Autogreasers 101: An in-depth overview of automatic lubrication systems

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In a study conducted by a major component manufacturer, improper lubrication accounts for 53% of all bearing failures, a major cause of equipment downtime and significant maintenance costs. The majority of failures are caused by: contamination of bushings by dust, dirt and moisture; inadequate amounts of lubricant applied to bearings; or over-lubrication of key pivot points.

Direct costs resulting from inadequate lubrication include replacement bearings, labour to repair or replace bearings, unscheduled downtime and the impact on meeting customer delivery commitments. Indirect, but very real costs include work safety and housekeeping issues, wasted lube, environmental issues, and higher labor costs related to inefficient manual lubrication practices.

An Automatic Lubrication System (ALS) helps eliminate these unplanned and unnecessary expenses. Whether you know it as an automatic lubrication system, an autogreaser or a centralized grease lubrication system, an ALS automatically lubricates multiple points on a machine from a centralized pump/control unit, which is mounted in an easily accessible location. A system dispenses small measured amounts of lubricant at frequent intervals, while your equipment is operating, maintaining a uniform supply of grease in the bearing at all times and a consistent lubricant seal to prevent dirt and contaminants from migrating into bearings. This is compared to the feast and famine conditions often associated with manual lubrication, where greasing is done “when there’s time.”

In talking with people who don’t currently use ALS, we often hear statements like ‘Even if I use an Autogreaser, I still have to do a walk-around to inspect the system.’ This is absolutely correct. An ALS will not replace your regular equipment maintenance inspection. You still have to check for loose or damaged lines and make sure that everything is operating smoothly. What an ALS does is take the grease gun out of your hand and replace it with a wrench. Then, you can use the grease lines as a guide and have the opportunity to focus on making any necessary adjustments or repairs as you conduct your regular inspection.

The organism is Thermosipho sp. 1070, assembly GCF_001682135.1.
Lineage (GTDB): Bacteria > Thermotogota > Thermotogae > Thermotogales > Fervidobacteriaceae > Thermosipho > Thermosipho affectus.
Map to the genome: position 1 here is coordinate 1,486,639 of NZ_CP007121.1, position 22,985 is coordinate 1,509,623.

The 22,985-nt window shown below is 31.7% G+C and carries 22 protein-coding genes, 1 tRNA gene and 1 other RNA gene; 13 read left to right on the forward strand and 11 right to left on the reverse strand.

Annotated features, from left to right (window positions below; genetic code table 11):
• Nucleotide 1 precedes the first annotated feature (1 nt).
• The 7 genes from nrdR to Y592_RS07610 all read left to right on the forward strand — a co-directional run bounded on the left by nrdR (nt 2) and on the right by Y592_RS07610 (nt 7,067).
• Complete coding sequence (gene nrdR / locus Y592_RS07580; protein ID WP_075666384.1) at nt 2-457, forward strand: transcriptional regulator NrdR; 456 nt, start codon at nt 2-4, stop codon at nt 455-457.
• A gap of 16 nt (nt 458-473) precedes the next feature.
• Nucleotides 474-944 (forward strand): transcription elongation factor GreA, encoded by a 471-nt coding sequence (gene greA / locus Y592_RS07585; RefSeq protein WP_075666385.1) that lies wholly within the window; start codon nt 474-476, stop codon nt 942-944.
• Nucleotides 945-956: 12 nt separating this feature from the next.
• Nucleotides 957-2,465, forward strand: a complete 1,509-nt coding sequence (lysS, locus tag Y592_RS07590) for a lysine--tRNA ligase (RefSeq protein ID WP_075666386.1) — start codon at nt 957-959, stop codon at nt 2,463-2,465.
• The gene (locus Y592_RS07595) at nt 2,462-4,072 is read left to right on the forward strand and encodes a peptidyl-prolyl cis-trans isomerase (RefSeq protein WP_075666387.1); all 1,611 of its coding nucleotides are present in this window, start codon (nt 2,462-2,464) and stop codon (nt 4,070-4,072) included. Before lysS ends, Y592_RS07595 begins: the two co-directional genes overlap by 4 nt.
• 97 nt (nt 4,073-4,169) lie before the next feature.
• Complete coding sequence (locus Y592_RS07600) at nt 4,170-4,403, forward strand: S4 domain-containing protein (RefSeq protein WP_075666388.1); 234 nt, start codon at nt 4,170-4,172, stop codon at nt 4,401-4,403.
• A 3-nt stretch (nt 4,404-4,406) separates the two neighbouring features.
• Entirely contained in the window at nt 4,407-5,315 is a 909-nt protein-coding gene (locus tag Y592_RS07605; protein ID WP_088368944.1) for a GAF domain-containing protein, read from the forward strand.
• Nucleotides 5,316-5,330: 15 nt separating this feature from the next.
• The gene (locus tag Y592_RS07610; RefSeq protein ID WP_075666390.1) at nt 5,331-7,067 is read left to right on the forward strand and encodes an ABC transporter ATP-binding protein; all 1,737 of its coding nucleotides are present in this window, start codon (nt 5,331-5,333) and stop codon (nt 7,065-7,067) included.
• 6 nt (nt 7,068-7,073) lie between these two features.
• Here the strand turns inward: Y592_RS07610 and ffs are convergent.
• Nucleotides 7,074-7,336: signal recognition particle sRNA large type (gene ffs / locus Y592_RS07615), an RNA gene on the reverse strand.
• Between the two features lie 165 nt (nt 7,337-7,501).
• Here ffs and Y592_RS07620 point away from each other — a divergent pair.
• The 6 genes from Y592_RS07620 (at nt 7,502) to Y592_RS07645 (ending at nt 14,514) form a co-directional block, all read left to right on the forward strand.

So you might be asking yourself; “What’s the point of using an ALS?” There are eight reasons why you would want to use an Automatic Lubrication System:


An ALS helps to reduce or eliminate climbing over and under machinery or into difficult-to-reach areas. Whether you’re an owner/operator of a single piece of equipment, or the fleet manager for a large operator, personnel safety in today’s workplace is a key consideration.

Efficient lubrication

An ALS applies grease while the machine is running so you don’t have to stop what you’re doing or set aside time to lubricate it – in other words, less downtime. Furthermore, because the bearing is turning when it receives the grease, you get much better grease coverage on the bearing.

Better lubrication

Applying grease is often most effective when it is dispensed in small, measured amounts over short, frequent time intervals. Unfortunately, tight deadlines and manpower constraints or in some cases the location of the equipment often make this method of lubrication impossible. Equipment gets greased when it’s available and when we have time and somebody available to do it. Clearly, this approach is not optimal for the point requiring lubrication. An ALS makes this problem go away.